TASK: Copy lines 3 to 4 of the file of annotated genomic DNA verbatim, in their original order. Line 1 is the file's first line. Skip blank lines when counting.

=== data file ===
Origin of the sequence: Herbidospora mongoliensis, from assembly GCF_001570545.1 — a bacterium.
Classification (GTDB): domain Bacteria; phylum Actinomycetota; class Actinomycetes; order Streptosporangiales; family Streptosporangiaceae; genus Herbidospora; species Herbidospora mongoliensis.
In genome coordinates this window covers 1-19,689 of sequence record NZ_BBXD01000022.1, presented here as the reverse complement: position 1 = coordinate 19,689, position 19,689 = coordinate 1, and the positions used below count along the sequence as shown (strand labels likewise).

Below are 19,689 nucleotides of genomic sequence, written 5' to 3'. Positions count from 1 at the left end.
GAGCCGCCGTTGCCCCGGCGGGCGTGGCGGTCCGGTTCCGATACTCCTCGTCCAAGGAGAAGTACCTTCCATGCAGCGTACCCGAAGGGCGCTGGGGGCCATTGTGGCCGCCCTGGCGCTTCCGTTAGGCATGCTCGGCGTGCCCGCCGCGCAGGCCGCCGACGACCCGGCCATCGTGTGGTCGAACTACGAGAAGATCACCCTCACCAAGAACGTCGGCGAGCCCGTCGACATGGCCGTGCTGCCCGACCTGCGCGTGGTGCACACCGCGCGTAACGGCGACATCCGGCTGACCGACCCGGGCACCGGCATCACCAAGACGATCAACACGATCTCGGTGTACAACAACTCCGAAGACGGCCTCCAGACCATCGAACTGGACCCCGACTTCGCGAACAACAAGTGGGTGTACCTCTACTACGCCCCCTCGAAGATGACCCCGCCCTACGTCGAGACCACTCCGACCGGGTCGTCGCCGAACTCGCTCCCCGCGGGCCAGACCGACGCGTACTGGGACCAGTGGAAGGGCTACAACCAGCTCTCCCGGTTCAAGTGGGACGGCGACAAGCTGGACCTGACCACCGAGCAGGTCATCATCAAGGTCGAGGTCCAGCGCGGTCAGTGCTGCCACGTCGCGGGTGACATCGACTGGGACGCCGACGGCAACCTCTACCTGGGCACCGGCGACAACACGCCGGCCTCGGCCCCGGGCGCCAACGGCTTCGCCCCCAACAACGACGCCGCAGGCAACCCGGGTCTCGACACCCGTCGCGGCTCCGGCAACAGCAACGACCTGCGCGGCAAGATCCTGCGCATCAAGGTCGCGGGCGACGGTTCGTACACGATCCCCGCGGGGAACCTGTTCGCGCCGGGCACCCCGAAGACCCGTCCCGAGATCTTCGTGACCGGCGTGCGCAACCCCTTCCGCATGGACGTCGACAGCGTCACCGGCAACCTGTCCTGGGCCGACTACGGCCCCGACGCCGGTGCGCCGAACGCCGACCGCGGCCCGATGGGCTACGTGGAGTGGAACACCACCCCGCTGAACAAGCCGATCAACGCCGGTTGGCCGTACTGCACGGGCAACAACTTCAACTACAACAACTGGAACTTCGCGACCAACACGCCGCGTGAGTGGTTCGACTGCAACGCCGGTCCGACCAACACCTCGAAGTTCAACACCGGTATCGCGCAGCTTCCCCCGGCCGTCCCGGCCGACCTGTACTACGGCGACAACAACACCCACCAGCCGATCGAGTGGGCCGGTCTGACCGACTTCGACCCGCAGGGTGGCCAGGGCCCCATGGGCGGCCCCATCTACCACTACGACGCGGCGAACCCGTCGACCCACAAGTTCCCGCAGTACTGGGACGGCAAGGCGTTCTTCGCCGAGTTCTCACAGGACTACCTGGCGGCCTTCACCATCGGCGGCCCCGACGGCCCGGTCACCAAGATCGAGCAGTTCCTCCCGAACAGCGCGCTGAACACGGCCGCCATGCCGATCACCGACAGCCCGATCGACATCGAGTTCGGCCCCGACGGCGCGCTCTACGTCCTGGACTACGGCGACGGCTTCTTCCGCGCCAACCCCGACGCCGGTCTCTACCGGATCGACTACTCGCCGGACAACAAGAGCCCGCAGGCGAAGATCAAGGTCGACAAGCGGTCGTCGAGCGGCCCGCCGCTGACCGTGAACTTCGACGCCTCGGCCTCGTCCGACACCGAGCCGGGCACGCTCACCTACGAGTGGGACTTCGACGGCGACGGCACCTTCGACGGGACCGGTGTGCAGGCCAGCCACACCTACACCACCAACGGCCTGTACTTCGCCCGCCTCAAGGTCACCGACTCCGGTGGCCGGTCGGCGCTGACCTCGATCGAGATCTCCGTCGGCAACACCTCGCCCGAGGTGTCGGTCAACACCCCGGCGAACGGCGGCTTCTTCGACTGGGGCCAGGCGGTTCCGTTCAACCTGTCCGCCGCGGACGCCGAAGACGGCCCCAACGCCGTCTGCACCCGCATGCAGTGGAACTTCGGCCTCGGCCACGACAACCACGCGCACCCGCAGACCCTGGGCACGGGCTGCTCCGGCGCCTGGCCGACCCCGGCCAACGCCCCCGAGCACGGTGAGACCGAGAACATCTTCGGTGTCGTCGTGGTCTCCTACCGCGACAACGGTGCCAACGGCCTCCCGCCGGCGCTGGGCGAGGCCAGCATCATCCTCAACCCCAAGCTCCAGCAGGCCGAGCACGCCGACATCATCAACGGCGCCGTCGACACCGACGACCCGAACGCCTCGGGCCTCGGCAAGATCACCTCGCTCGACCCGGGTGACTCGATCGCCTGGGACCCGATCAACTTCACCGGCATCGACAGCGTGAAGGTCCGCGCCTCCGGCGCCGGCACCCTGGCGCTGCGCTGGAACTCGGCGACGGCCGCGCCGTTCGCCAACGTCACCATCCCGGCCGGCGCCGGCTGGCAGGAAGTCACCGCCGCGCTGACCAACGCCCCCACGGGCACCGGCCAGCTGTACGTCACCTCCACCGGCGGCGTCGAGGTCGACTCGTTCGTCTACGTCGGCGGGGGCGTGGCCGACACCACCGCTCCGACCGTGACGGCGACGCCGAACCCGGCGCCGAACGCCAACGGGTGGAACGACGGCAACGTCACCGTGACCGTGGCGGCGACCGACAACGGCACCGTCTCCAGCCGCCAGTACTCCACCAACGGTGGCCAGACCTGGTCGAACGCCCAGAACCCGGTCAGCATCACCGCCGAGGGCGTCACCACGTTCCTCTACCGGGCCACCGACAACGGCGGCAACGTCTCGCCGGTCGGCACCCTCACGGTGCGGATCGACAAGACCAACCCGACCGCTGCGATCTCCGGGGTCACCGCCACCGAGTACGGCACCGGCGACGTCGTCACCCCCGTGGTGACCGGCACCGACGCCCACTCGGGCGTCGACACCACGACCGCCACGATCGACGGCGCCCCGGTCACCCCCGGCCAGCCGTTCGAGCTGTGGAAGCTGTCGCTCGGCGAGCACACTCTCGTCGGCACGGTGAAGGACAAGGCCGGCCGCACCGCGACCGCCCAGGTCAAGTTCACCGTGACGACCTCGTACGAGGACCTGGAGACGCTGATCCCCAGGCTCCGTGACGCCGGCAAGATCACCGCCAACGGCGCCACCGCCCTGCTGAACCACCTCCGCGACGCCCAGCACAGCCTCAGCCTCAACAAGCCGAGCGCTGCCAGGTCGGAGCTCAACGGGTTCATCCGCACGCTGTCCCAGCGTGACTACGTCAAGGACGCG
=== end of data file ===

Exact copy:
In genome coordinates this window covers 1-19,689 of sequence record NZ_BBXD01000022.1, presented here as the reverse complement: position 1 = coordinate 19,689, position 19,689 = coordinate 1, and the positions used below count along the sequence as shown (strand labels likewise).

Below are 19,689 nucleotides of genomic sequence, written 5' to 3'. Positions count from 1 at the left end.